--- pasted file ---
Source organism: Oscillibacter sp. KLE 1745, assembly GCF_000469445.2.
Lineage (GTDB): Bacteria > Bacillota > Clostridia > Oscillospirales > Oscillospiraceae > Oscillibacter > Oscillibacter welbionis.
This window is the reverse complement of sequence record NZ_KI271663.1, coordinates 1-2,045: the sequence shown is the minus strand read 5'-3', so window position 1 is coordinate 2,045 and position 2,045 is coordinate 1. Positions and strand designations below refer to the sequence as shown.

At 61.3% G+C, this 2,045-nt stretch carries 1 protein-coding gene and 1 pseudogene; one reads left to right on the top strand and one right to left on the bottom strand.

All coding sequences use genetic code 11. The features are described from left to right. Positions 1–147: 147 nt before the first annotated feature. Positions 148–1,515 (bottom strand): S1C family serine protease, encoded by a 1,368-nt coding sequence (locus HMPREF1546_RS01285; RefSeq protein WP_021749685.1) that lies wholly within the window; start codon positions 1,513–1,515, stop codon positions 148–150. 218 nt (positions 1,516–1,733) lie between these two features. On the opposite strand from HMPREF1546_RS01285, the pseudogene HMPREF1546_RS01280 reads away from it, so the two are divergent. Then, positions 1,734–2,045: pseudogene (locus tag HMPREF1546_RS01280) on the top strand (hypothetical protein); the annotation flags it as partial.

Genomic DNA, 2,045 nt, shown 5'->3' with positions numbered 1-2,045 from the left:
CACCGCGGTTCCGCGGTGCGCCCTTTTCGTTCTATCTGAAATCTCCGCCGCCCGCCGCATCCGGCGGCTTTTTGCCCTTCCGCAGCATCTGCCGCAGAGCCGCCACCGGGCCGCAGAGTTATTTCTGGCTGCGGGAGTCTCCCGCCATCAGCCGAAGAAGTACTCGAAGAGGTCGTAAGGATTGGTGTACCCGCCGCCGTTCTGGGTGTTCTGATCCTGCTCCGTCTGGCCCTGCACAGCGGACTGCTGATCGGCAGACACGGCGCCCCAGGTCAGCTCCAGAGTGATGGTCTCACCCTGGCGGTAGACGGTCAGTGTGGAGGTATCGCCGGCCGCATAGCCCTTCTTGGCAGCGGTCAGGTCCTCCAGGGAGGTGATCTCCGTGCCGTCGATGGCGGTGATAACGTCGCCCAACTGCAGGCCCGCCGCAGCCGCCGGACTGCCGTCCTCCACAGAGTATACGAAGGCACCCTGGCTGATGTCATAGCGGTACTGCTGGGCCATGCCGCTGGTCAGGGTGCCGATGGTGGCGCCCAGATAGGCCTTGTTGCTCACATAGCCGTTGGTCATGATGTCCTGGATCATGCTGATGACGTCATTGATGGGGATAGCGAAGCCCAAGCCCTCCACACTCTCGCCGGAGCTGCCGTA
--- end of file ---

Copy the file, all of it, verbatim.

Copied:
Source organism: Oscillibacter sp. KLE 1745, assembly GCF_000469445.2.
Lineage (GTDB): Bacteria > Bacillota > Clostridia > Oscillospirales > Oscillospiraceae > Oscillibacter > Oscillibacter welbionis.
This window is the reverse complement of sequence record NZ_KI271663.1, coordinates 1-2,045: the sequence shown is the minus strand read 5'-3', so window position 1 is coordinate 2,045 and position 2,045 is coordinate 1. Positions and strand designations below refer to the sequence as shown.

At 61.3% G+C, this 2,045-nt stretch carries 1 protein-coding gene and 1 pseudogene; one reads left to right on the top strand and one right to left on the bottom strand.

All coding sequences use genetic code 11. The features are described from left to right. Positions 1–147: 147 nt before the first annotated feature. Positions 148–1,515 (bottom strand): S1C family serine protease, encoded by a 1,368-nt coding sequence (locus HMPREF1546_RS01285; RefSeq protein WP_021749685.1) that lies wholly within the window; start codon positions 1,513–1,515, stop codon positions 148–150. 218 nt (positions 1,516–1,733) lie between these two features. On the opposite strand from HMPREF1546_RS01285, the pseudogene HMPREF1546_RS01280 reads away from it, so the two are divergent. Then, positions 1,734–2,045: pseudogene (locus tag HMPREF1546_RS01280) on the top strand (hypothetical protein); the annotation flags it as partial.

Genomic DNA, 2,045 nt, shown 5'->3' with positions numbered 1-2,045 from the left:
CACCGCGGTTCCGCGGTGCGCCCTTTTCGTTCTATCTGAAATCTCCGCCGCCCGCCGCATCCGGCGGCTTTTTGCCCTTCCGCAGCATCTGCCGCAGAGCCGCCACCGGGCCGCAGAGTTATTTCTGGCTGCGGGAGTCTCCCGCCATCAGCCGAAGAAGTACTCGAAGAGGTCGTAAGGATTGGTGTACCCGCCGCCGTTCTGGGTGTTCTGATCCTGCTCCGTCTGGCCCTGCACAGCGGACTGCTGATCGGCAGACACGGCGCCCCAGGTCAGCTCCAGAGTGATGGTCTCACCCTGGCGGTAGACGGTCAGTGTGGAGGTATCGCCGGCCGCATAGCCCTTCTTGGCAGCGGTCAGGTCCTCCAGGGAGGTGATCTCCGTGCCGTCGATGGCGGTGATAACGTCGCCCAACTGCAGGCCCGCCGCAGCCGCCGGACTGCCGTCCTCCACAGAGTATACGAAGGCACCCTGGCTGATGTCATAGCGGTACTGCTGGGCCATGCCGCTGGTCAGGGTGCCGATGGTGGCGCCCAGATAGGCCTTGTTGCTCACATAGCCGTTGGTCATGATGTCCTGGATCATGCTGATGACGTCATTGATGGGGATAGCGAAGCCCAAGCCCTCCACACTCTCGCCGGAGCTGCCGTA